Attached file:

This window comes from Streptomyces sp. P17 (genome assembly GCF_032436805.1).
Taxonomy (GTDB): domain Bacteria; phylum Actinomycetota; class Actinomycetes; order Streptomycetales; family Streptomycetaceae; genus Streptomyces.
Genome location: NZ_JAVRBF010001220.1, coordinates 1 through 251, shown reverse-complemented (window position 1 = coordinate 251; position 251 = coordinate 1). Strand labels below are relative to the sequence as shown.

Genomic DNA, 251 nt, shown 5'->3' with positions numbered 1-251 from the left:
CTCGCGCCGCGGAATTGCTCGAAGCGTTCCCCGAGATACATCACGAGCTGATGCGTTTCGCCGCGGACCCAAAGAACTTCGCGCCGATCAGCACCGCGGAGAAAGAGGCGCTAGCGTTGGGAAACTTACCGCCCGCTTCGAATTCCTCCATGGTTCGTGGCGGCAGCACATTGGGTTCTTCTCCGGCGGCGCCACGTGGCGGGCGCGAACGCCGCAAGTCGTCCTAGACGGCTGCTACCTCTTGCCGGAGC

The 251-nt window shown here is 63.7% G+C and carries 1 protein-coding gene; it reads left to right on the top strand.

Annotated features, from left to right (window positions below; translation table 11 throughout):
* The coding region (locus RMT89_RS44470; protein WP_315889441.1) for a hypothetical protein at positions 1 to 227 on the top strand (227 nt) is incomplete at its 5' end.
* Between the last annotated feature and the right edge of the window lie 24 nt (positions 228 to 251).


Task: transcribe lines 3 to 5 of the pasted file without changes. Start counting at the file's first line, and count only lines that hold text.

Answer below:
Genome location: NZ_JAVRBF010001220.1, coordinates 1 through 251, shown reverse-complemented (window position 1 = coordinate 251; position 251 = coordinate 1). Strand labels below are relative to the sequence as shown.

Genomic DNA, 251 nt, shown 5'->3' with positions numbered 1-251 from the left:
CTCGCGCCGCGGAATTGCTCGAAGCGTTCCCCGAGATACATCACGAGCTGATGCGTTTCGCCGCGGACCCAAAGAACTTCGCGCCGATCAGCACCGCGGAGAAAGAGGCGCTAGCGTTGGGAAACTTACCGCCCGCTTCGAATTCCTCCATGGTTCGTGGCGGCAGCACATTGGGTTCTTCTCCGGCGGCGCCACGTGGCGGGCGCGAACGCCGCAAGTCGTCCTAGACGGCTGCTACCTCTTGCCGGAGC